Step Up on Fifth
Getting a Leg Up: Pugh + Scarpa Architects executes sustainability with a social conscience at a non-profit’s multifamily housing project for the homeless of Santa Monica.
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The latest residence designed by Pugh + Scarpa Architects has two missions: to provide housing and support for the homeless population of Santa Monica, California, while keeping an eye on the imperatives of sustainable design. At 31,000 square feet, Step Up on Fifth contains single-residence occupancies (SROs) and community spaces designed to help residents—many of whom have mental illnesses exacerbated by years spent living on the streets—reintegrate into a community.
Rising five stories above Fifth Street, Step Up on Fifth is the second apartment building overseen and managed by Step Up, a Santa Monica nonprofit. CEO Tod Lipka calls the project “a psychosocial rehabilitation center.” At ground level, a gallery displays artwork by some of the organization’s 18,000 members, and accommodates a computer lab, where members can take courses. Adjacent to that space, a second entry leads up a concrete staircase to living spaces, where residential units form a four-story square around a central public space.
Design architect Lawrence Scarpa, AIA, says his firm’s sustainability strategy on the project amounted to “Jewish common sense. It’s so fundamentally simple: take advantage of prevailing breezes and shade the building to control heat gain or loss.” Step Up on Fifth is shaped and oriented to combat solar heating loads. South-facing windows are extensively screened with anodized aluminum brises-soleil, and to further combat the Southern California heat, west-facing glazing was kept to a minimum. A multistory screen on the same facade allows prevailing sea winds to ventilate the building’s courtyards; as an added benefit, cross breezes blow through the apartments thanks to operable windows above each unit’s courtyard-facing door.
In addition to the common sense solutions, Step Up on Fifth employs other green features like recycled carpeting and insulation, dual-flush toilets, and a rainwater collection system that eliminates runoff by diverting and clarifying water through an underground tank into the aquifer. It also should get even greener over time—once funding is secured to install a planned array of rooftop solar panels, the PV-ready building will be largely powered by renewable energy.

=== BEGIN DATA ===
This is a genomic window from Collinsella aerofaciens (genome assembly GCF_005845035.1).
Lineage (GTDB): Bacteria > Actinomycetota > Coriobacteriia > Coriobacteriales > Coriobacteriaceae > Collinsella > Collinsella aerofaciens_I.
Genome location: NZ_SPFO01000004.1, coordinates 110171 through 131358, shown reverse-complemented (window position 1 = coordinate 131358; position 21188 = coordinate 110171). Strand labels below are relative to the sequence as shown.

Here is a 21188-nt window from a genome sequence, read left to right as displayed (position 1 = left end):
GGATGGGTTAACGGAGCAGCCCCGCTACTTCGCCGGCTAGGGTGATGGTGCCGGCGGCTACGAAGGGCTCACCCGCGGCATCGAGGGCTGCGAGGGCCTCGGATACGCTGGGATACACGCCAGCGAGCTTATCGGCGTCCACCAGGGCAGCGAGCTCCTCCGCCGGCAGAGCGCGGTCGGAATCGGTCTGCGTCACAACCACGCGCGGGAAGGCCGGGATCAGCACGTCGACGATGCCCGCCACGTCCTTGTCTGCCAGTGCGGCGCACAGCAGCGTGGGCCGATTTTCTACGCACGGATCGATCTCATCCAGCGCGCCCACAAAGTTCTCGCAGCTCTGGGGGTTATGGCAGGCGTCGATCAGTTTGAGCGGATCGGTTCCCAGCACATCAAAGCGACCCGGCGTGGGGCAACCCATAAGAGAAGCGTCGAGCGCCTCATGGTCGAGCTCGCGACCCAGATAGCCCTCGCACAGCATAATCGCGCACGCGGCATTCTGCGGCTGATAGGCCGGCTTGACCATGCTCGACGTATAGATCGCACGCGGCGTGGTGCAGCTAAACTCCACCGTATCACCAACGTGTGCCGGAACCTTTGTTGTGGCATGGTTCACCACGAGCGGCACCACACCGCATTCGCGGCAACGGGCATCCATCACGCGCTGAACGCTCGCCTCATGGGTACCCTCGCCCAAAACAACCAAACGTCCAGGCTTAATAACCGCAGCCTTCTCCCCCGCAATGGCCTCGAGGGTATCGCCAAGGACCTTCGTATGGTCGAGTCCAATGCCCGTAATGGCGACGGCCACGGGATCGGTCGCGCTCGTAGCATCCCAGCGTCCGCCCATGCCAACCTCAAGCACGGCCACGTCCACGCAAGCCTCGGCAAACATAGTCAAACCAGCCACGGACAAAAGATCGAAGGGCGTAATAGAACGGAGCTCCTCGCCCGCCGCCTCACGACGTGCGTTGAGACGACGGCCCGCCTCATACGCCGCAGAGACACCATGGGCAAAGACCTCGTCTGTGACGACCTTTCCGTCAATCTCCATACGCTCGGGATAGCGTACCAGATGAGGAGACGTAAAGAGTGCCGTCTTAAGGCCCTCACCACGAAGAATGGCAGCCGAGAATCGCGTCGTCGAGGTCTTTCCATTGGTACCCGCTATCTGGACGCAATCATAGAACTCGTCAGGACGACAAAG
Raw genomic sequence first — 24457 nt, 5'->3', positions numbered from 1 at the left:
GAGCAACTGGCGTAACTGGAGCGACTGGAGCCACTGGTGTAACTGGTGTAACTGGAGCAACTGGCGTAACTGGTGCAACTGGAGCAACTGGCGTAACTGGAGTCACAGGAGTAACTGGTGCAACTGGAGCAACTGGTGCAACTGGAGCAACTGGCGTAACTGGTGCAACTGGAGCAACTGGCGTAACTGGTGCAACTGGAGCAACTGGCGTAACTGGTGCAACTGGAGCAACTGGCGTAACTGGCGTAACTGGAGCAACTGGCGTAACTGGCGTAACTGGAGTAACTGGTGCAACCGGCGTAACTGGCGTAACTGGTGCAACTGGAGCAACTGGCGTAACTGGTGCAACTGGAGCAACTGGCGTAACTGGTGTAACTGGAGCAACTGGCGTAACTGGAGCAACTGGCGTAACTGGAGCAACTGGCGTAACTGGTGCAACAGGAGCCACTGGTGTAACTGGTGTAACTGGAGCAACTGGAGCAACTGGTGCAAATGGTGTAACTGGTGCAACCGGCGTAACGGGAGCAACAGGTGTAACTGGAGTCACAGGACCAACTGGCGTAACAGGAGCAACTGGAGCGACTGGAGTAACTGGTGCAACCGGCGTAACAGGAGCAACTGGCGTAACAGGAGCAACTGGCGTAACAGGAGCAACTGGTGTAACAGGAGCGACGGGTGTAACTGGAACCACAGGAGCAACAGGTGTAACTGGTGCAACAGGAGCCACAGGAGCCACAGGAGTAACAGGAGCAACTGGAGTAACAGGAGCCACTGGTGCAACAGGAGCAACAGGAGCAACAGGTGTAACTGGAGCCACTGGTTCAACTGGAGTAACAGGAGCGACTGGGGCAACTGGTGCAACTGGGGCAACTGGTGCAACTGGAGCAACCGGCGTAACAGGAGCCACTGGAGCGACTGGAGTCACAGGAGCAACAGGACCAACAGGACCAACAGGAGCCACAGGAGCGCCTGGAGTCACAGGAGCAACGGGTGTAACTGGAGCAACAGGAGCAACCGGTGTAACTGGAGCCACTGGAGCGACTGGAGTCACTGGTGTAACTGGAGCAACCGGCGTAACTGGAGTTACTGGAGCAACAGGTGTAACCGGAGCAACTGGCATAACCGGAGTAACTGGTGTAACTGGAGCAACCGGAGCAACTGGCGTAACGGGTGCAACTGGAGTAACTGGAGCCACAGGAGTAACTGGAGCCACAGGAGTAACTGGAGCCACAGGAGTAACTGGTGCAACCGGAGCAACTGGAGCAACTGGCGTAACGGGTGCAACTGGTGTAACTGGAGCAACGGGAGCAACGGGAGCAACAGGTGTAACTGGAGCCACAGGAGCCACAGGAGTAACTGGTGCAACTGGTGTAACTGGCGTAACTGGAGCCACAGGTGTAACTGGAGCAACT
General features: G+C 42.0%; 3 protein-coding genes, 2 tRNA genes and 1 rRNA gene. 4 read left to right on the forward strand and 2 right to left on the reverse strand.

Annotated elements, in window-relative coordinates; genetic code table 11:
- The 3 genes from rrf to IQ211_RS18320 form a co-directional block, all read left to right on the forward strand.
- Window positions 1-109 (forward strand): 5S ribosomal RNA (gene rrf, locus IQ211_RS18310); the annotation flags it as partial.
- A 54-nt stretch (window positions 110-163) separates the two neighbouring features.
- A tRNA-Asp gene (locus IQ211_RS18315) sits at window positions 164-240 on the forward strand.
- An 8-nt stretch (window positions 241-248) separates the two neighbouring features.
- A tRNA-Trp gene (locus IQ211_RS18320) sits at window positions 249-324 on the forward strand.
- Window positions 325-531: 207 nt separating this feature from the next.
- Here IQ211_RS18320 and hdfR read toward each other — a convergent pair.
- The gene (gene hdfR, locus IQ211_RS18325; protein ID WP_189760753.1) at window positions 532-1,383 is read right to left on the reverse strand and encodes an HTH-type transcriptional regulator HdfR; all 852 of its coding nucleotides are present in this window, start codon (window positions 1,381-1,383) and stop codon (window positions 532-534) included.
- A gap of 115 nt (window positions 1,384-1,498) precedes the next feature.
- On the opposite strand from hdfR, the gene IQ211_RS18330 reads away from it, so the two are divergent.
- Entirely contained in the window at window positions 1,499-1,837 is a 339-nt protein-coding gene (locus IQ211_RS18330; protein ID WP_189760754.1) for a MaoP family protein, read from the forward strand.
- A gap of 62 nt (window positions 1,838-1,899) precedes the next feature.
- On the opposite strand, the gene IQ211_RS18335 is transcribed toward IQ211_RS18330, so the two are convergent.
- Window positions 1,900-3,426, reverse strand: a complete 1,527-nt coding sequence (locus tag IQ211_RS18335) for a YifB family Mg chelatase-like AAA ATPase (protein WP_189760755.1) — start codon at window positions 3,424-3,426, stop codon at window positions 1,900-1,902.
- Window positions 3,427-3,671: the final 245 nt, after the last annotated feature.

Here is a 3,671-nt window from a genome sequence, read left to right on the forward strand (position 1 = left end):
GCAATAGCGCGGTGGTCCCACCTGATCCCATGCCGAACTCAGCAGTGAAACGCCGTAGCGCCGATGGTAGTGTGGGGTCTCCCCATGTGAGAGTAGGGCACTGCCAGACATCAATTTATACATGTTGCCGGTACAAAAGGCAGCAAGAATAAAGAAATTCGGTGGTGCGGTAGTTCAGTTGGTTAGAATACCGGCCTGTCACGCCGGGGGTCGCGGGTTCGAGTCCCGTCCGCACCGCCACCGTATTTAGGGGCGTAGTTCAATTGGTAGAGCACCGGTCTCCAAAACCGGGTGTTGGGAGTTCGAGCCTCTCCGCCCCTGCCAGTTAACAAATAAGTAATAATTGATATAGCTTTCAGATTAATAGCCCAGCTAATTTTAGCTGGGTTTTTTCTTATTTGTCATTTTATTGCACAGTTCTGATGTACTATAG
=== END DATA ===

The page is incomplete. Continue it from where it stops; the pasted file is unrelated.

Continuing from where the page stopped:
The energy savings alone make Step Up on Fifth some 36 percent more energy-efficient than a building designed to ASHRAE 90.1-1999 standards. According to a report by IBE Consulting Engineers, the project’s energy cost should be about 26 percent less than the limit enforced by California’s strict Title 24 energy code (that measurement also excludes the energy savings achieved in the building process). While Step Up’s tight project budget prohibited the cost of LEED certification, Scarpa estimates it would have earned 39 points under the USGBC’s rating scheme, placing the building on the cusp of achieving LEED Gold.
Working closely with Step Up’s leadership, the architects opted to outfit the units with space-saving Murphy beds, and to put a single, communal kitchen on the third floor (the shared space also encourages interaction among residents, some of whom have difficulty in social situations).
The creation of two distinct courtyards, separated by the central volume that houses the kitchen and another community space, addressed another demand of the client: providing privacy to tenants while giving them opportunities to congregate. “Angie’s sister is a psychiatrist,” says Scarpa, referring to the project’s Principal-in-Charge Angela Brooks, AIA, “and we learned from her that these people are sensitive to sounds and open spaces where people can look at them.”
The architects designed two modest-sized courtyards, creating social spaces and sight-lines that don’t overwhelm Step Up’s emotionally sensitive members. In one corner of the smaller courtyard, for example, a screened staircase climbs up to the three floors of open hallways that overlook the public space. The screen functions like a two-way mirror—you can see the courtyard below from inside the stairway, but not vice-versa. Residents in this way get the sense of being in a social space, without feeling scrutinized: “They can start there and graduate to the bigger, more public courtyard” to the south, says Scarpa.
The project has been a success, providing an essential service for the city’s overlooked citizens, while employing energy-efficient design strategies to keep operational costs down. “I think we gave them a lot more than they expected,” says Scarpa. Step Up CEO Tod Lipka agrees: “The residents are so happy to have a key and door to their own homes. Instead of moving these people to shelters, we’ve moved them into permanent housing, which is more cost-effective. It’s tremendously gratifying.”